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Firewall Builder

Tutorial

Vadim Kurland
vadim@fwbuilder.org

Use "Shift+Mouse button" or right mouse button or whatever else method your browser provides as a way to save a file pointed at by that link on the page.xml1 In order to view examples in this file.Firewall Builder: Tutorial by Vadim Kurland This tutorial provides an overview of the Firewall Builder application. you need to make sure you download it and not just open it in your browser. The tutorial uses snapshots to graphically orient you to a particular step and to introduce you to the concepts used in the application. you need to download it to your computer and then open it in Firewall Builder. Examples used in this document can be found in the file tutorial_objects. . Since this file is in XML format and many web browsers will try to show it.

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............................7 Policies and rules................................................................................................................................................ while blocking everything else ......................16 Protecting local host..................................7 Global Policy versus Interface Policy ..........................................11 2.........9 Network Address Translation ..........................................................................14 Anti-spoofing rules ....13 Interchangeable and non-interchangeable objects ...........................................................................21 Server behind the firewall using virtual address for access..............................................................21 Server behind the firewall using address of the firewall for access...........................................................17 Using negation in policy rules...............................................................16 Proper blocking of Ident protocol...........................................23 Redirecting the traffic .......................................................................................................13 Letting certain protocols through........ Network Address Translation Rules.......................24 5 ...................................................21 Providing Internet connection for workstations behind the firewall ...........9 Building policy ................................................................................................................................................................................................................................. Introduction ......7 Concepts ...............................................................18 3........................................................22 Server behind the firewall with port mapping .....................................13 Using groups...............................................................................................................................10 Building a policy using Druid .............................................................10 Building policy by hand .......................................................... Policy Rules...........................................................................................Table of Contents 1.............................14 Blocking IP fragments and other potentially dangerous types of packets ....................................................................................................................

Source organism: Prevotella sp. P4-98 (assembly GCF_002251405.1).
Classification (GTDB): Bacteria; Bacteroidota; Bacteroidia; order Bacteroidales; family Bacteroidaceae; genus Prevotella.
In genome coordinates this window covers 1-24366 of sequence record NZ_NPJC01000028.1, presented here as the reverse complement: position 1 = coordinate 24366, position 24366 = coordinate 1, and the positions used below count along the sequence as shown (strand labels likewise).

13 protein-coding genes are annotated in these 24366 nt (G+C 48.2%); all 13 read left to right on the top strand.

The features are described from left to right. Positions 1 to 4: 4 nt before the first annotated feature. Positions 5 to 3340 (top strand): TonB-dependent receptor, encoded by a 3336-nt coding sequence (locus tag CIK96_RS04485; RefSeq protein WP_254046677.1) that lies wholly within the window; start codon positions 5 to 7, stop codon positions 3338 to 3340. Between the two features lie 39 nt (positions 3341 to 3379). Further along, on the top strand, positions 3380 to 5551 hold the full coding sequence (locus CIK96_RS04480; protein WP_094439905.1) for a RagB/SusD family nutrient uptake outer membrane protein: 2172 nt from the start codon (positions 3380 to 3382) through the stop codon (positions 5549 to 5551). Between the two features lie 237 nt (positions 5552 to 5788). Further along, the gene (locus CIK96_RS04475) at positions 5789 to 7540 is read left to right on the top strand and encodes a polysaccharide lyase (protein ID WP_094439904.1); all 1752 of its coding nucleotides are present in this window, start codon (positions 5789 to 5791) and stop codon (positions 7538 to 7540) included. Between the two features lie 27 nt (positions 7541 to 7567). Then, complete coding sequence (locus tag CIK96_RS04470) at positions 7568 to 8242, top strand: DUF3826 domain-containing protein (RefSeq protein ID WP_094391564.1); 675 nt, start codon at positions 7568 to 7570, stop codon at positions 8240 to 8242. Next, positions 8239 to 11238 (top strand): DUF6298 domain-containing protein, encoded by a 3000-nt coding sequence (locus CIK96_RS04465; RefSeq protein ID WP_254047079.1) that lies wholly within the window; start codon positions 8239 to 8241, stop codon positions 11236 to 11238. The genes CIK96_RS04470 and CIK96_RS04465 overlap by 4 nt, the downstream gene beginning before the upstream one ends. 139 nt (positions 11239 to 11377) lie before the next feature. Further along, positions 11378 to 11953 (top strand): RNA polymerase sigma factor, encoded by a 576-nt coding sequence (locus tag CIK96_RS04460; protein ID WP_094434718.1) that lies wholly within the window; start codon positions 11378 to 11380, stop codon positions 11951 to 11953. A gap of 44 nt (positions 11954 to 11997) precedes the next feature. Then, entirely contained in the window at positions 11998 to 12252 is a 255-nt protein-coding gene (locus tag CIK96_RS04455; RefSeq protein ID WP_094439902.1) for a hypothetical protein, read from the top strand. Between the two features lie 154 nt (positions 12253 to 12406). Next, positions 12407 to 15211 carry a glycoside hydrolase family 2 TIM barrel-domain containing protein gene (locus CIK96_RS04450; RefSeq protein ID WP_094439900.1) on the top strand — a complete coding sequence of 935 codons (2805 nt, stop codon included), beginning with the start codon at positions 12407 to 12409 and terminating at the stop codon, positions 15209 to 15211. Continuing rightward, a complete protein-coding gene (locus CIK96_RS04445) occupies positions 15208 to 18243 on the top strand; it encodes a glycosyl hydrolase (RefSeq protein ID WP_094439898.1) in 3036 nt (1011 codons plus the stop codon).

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The object has a number of basic parameters that describe its IP address. and so on). routers. where each rule consists of abstract objects that represent real network objects and services (hosts. associated with its network interfaces 7 . In Firewall Builder. The following list shows all supported object types: • Network objects and groups: • • • • Firewall Host Network Group of hosts and networks • Services: • • • • • • IP (Internet Protocol) ICMP (Internet Control Message Protocol) UDP (User Datagram Protocol) TCP (Transmition Control Protocol) Custom Service Group of services • Time interval A Firewall object describes the firewall itself. protocols.Chapter 1. networks. software platform. a firewall policy is a set of rules. Policies and rules A Firewall object has three sets of rules associated with it: • • • Global Policy rules Network Address Translation (NAT) rules Rules. Introduction Concepts Firewall Builder consists of an object-oriented graphic user interface (GUI) and set of policy compilers for a number of firewall platforms. and so on. firewalls. Firewall Builder helps you maintain a database of objects. and the parameters specific to the chosen software platform. in addition to enabling you to edit a policy using simple drag-and-drop operations. It also provides a way to describe which network interfaces the firewall has.